On July 19, four more prisoners were released, but theircharges still held. The social movement occupied the central plaza of San Salvadorand the Salvador del Mundo monument 24 hours a day until July 27, when thejudge reversed her previous ruling and the 9 remaining prisoners were freed.The charges of terrorism still stand, however, and the prisoners will facetrial on October 7.

Chapter III of the Anti-Terrorism law used to prosecute thiscase criminalizes acts of terrorism against the lives, physical integrity orliberty of public officials and internationally protected persons. The 13defendants were cited with throwing rocks and blocking the street, which fallunder a provision criminalizing actions seen as destroying or damaging thebelongings of government officials and is punishable by 10-15 years in prison(Article 5). As José Miguel Vivanco, Americas Director of Human RightsWatch, states: blocking roads and throwing rocks may well be crimes, buttheyre not acts of terrorism.

Saca has been vague when commenting publicly on theSuchitoto case, but he has noted the importance of distinguishing betweenpublic disorder and acts of terrorism. However, Security Minister ReneFigueroa was candid with the media, saying that our interest is that those whoare rebellious be punished; they must be punished, either with theAnti-terrorism law or the Penal Code. Attorney General Garrid Safie maintainsthat the terrorism charges apply.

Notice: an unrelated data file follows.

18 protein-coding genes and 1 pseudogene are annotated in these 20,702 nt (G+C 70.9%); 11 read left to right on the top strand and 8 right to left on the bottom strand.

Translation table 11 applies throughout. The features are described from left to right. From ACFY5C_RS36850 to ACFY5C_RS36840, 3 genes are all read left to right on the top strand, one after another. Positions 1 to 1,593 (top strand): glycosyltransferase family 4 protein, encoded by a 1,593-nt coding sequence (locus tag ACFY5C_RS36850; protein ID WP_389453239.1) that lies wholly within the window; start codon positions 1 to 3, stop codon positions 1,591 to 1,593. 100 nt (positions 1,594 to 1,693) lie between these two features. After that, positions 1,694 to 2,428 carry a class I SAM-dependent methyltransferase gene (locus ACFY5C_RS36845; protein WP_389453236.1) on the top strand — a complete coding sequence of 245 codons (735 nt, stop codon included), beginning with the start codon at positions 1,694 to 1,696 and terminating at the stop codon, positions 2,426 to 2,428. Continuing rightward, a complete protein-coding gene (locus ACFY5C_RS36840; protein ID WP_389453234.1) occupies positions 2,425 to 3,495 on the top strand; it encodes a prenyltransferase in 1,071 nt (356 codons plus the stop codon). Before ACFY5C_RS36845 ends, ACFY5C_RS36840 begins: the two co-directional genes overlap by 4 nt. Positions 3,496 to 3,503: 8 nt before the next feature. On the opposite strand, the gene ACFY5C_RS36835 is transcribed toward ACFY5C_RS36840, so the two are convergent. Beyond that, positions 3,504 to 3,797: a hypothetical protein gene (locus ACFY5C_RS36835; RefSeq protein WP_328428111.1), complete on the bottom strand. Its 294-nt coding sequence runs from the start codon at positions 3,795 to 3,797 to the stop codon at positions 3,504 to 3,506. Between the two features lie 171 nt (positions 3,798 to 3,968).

Human Rights Ombudsman Oscar Luna has demanded aninvestigation of police brutality, particularly in the case of prisonerGertrudis Valladares Aquino, who was beaten mercilessly by the UMO and spent 7days in the hospital as a result. The FMLN leadership applauded Lunas efforts,and went even further to demand an investigation of the entire process. Chiefamong the FMLNs grievances are the torture tactics employed by the police asthey transported several prisoners to the local jail via helicopter. As theyflew over Lake Suchitlan, prisoners claim they weretold the helicopter was going to drop thema common practice during theSalvadoran armed conflict.

FMLN deputy Walter Duran asserted that the President isshowing that we are entering a time of civil dictatorship, announcing that hisgovernment will continue to respond to the increasing protest with morerepression.  This repression and disregard for human rights by thegovernment and its increasingly militarized police forces are a dangerousindication of the lengths to which the government will go to push itsneo-liberal agenda. The Anti-Terrorism law and the way in which it is beingenforced are blatant attacks against the social movement and the voice of theSalvadoran people.

Similar Entries

Meet some of the sustainers who power our work!

"I am a CISPES supporter because continuing to fight for social justice and a more people-centered country means continuing the dream and sacrifice of thousands of my fellow Salvadorans who died for that vision.” - Padre Carlos, New York City

Join Padre Carlos by becoming a sustaining donor to CISPES today!